In an actuated position, the reject push button 20' provides a direct path for current to a counter 23, the reset magnet 17 and a relay 24. Current passed through the relay 24 results in the drawing up of contacts 25 and 26 and the subsequent energization of relay 27 which in turn draws up contacts 28 and 29. Closure of contacts 28 completes a locking circuit for the relay 27 which may be traced through the contact '28 and a contact 30 of a deenergized relay 6-2 and conditions the circuit for the subsequent energization of relay 33. The release of push button 20 opens the path of current to the relay 24 resulting in the return of the contacts 25 and 26 to their former positions and the energization of relay 33 thereby drawing up contacts 34 and 35. Energizing current for the relay 36 is provided by a circuit which may be traced from the relay through contacts 29, 26 and 30 to the power supply 18.

Any subsequent depression of the push button 26 will again energize the relay 24 and draw up the contacts 25 and 26 thereby energizing a relay 36. The relay 36 when energized draws up contacts 4 7 to complete a circuit for a red indicating lamp 44. The path for energizing current for relay 36 can be traced from the AC. source through the contact 25, a rectifier 37 and the contact 35. As a further consequence of the closing of the contacts 25 and 26, current will pass from the source through the contact 25 and a rectifier 38, thereby providing energizing current for the reset magnet 16.

Each simultaneous actuation of the push buttons 21 and 22 affects several components. When closed, push button 21 provides a path for current from the power supply 18 to a counter '41 and the stepping magnet 14 while the switch 22 conditions a circuit from a contact X of the first stepping relay to the stepping magnet 15 of the second stepping relay. Repeated energization of the stepping magnets 14 and 15 results in the advance of the sweeper arms 12 and 1 3. When a predetermined setting has been reached and the sweeper arms 12 and 13 are positioned at contacts coincident with those at which the wiper arms or the switches 10 and 11 have been placed, energizing current will pass directly from the source through the relay 32 to ground. Enerigization of relay 32 draws up contacts 30 and 31. The closure of contact 30 provides a direct path for current from the source to the green indicating lamp 42, and the drawing up of contact 3d opens an existing circuit to an initially illuminated yellow 131111343. The red lamp 44 is illuminated and the yellow lamp extinguished when the relay 32 is in a deenergized state and the relay 36 has been energized and has closed contacts 46 and 47.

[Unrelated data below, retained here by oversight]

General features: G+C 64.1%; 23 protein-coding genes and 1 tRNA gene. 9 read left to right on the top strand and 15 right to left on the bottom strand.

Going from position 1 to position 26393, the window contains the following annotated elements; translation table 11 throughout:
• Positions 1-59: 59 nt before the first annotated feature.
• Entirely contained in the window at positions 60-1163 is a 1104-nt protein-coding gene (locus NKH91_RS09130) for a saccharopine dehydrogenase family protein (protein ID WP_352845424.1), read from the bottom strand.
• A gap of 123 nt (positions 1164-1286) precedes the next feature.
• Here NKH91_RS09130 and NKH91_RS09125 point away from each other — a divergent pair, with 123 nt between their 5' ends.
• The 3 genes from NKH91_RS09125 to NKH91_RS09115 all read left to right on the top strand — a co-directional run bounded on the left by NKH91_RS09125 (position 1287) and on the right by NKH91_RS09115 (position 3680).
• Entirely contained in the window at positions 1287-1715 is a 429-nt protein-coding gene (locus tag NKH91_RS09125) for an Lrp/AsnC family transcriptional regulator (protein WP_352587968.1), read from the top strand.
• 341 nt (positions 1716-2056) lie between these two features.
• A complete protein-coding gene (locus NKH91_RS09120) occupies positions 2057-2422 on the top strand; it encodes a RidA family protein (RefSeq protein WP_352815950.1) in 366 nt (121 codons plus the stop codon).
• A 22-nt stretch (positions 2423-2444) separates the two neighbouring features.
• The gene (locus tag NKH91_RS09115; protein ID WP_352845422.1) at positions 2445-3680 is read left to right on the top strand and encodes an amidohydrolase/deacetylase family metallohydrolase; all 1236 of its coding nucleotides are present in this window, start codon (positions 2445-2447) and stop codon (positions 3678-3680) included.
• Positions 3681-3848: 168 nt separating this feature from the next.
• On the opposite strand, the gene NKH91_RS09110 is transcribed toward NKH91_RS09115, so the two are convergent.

Made of Operation Having set the manually adjustable switches 10 and 11 in compliance with predetermined requirements of N successive satisfactorily inspected articles, the inspector then depresses push button 20. The actuation of push button 20 conditions the circuit for an inspection operaa tion by energizing the relays 27 and 33 and resetting sweeper arms 12 and 13 in the previously described manner. The illumination of the yellow indicating lamp 43 verifies the pre-inspection conditioning of the circuit and informs the inspector that the relays 27 wd 33 are energized. A path for current to the lamp 43 is provided by the conductors leading from the power supply 18 through push-button switch 20 and contacts 31 and 47 of relays 32 and 36.

When the inspection operation has begun, the inspector, upon ascertaining that an article satisfactorily meets the defined requirements, depresses push button 22. Each depression of switch 22 simultaneously affects the counter 41 and results in the energization of the stepping magnet 14, thereby advancing the sweeper arm 12. Nine successive depressions of the push button 22 will place the sweeper arm 1-2 at the contact designated by the X. With the arm in this position, the release of the push button 22 will provide a path for energizing current to the stepping magnet 15 thereby advancing the sweeper arm 13. A subsequent depression of the switch 22 will advance the sweeper arm 12 to the position designated by a Y and will result in the energization of the reset magnet 16. Current to the magnet 16 will fiow from the source through the wiper arm 12 to ground.

Should N successive articles be found satisfactory, a path for current from the AC. source to ground through the arms 10, 11, 12 and 13 will exist and the energization of relay 32 will result. Contacts and 31 will be closed thereby illuminating the green lamp 42 and extinguishing the yellow lamp 43, which has been illuminated since the initial depression of the push button 20. However, should an unsatisfactory article be found prior to the inspection of N successive satisfactory articles, the inspector will again depress push button 20 thereby energizing the relay 24. Since relays 27 and 33 are locked in an energized position, the contact 35 is closed and provides a path for energizing current to relay 36. Relay 36 will then draw up contacts 46 and 47 thereby illuminating the red lamp 44 and extinguishing the yellow lamp 43. Illuminating current to the filaments of the lamp 44 follows the identical path that current to the lamp 43 did; however, in this instance, the position of the contact 47 provides an alternate path through the lamp 44 to ground.